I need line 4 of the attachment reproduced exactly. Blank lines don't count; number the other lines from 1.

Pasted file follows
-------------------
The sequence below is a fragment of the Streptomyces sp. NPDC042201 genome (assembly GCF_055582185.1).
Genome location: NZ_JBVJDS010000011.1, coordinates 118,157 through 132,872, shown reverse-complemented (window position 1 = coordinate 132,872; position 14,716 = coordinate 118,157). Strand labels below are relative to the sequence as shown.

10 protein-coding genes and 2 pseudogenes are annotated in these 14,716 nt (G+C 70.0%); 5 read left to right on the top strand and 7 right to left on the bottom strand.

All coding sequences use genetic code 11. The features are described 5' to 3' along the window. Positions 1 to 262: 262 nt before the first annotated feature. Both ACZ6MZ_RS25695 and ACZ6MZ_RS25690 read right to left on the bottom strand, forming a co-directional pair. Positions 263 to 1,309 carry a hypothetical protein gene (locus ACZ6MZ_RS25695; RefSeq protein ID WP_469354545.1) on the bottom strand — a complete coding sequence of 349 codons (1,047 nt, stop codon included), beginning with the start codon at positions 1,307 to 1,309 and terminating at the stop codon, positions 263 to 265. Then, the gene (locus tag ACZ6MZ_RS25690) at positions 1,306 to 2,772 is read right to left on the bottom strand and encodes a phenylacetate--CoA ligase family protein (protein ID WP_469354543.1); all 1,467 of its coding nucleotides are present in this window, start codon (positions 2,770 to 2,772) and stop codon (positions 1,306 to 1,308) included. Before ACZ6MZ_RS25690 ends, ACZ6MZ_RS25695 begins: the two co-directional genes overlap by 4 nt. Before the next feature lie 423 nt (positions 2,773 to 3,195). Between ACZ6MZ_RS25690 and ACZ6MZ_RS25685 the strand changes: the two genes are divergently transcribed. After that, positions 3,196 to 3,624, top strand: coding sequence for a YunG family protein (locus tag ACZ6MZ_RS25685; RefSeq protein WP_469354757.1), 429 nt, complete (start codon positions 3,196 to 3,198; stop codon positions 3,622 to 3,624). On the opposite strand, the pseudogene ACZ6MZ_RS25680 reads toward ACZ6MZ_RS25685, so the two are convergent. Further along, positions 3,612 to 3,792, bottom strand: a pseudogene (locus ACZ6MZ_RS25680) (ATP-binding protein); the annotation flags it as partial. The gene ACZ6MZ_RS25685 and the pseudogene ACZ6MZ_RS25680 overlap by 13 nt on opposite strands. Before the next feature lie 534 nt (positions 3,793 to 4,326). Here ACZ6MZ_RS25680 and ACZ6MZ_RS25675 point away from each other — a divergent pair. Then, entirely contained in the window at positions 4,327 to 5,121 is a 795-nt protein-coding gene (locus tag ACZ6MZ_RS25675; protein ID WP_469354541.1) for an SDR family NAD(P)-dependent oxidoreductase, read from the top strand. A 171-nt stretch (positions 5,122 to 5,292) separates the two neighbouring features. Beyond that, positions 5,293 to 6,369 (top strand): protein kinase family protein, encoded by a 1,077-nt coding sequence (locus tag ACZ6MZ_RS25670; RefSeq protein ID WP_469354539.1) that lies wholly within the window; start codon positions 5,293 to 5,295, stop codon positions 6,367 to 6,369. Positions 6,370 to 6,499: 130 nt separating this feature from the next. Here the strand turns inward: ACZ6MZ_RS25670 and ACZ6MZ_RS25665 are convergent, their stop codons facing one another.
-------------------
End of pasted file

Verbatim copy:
All coding sequences use genetic code 11. The features are described 5' to 3' along the window. Positions 1 to 262: 262 nt before the first annotated feature. Both ACZ6MZ_RS25695 and ACZ6MZ_RS25690 read right to left on the bottom strand, forming a co-directional pair. Positions 263 to 1,309 carry a hypothetical protein gene (locus ACZ6MZ_RS25695; RefSeq protein ID WP_469354545.1) on the bottom strand — a complete coding sequence of 349 codons (1,047 nt, stop codon included), beginning with the start codon at positions 1,307 to 1,309 and terminating at the stop codon, positions 263 to 265. Then, the gene (locus tag ACZ6MZ_RS25690) at positions 1,306 to 2,772 is read right to left on the bottom strand and encodes a phenylacetate--CoA ligase family protein (protein ID WP_469354543.1); all 1,467 of its coding nucleotides are present in this window, start codon (positions 2,770 to 2,772) and stop codon (positions 1,306 to 1,308) included. Before ACZ6MZ_RS25690 ends, ACZ6MZ_RS25695 begins: the two co-directional genes overlap by 4 nt. Before the next feature lie 423 nt (positions 2,773 to 3,195). Between ACZ6MZ_RS25690 and ACZ6MZ_RS25685 the strand changes: the two genes are divergently transcribed. After that, positions 3,196 to 3,624, top strand: coding sequence for a YunG family protein (locus tag ACZ6MZ_RS25685; RefSeq protein WP_469354757.1), 429 nt, complete (start codon positions 3,196 to 3,198; stop codon positions 3,622 to 3,624). On the opposite strand, the pseudogene ACZ6MZ_RS25680 reads toward ACZ6MZ_RS25685, so the two are convergent. Further along, positions 3,612 to 3,792, bottom strand: a pseudogene (locus ACZ6MZ_RS25680) (ATP-binding protein); the annotation flags it as partial. The gene ACZ6MZ_RS25685 and the pseudogene ACZ6MZ_RS25680 overlap by 13 nt on opposite strands. Before the next feature lie 534 nt (positions 3,793 to 4,326). Here ACZ6MZ_RS25680 and ACZ6MZ_RS25675 point away from each other — a divergent pair. Then, entirely contained in the window at positions 4,327 to 5,121 is a 795-nt protein-coding gene (locus tag ACZ6MZ_RS25675; protein ID WP_469354541.1) for an SDR family NAD(P)-dependent oxidoreductase, read from the top strand. A 171-nt stretch (positions 5,122 to 5,292) separates the two neighbouring features. Beyond that, positions 5,293 to 6,369 (top strand): protein kinase family protein, encoded by a 1,077-nt coding sequence (locus tag ACZ6MZ_RS25670; RefSeq protein ID WP_469354539.1) that lies wholly within the window; start codon positions 5,293 to 5,295, stop codon positions 6,367 to 6,369. Positions 6,370 to 6,499: 130 nt separating this feature from the next. Here the strand turns inward: ACZ6MZ_RS25670 and ACZ6MZ_RS25665 are convergent, their stop codons facing one another.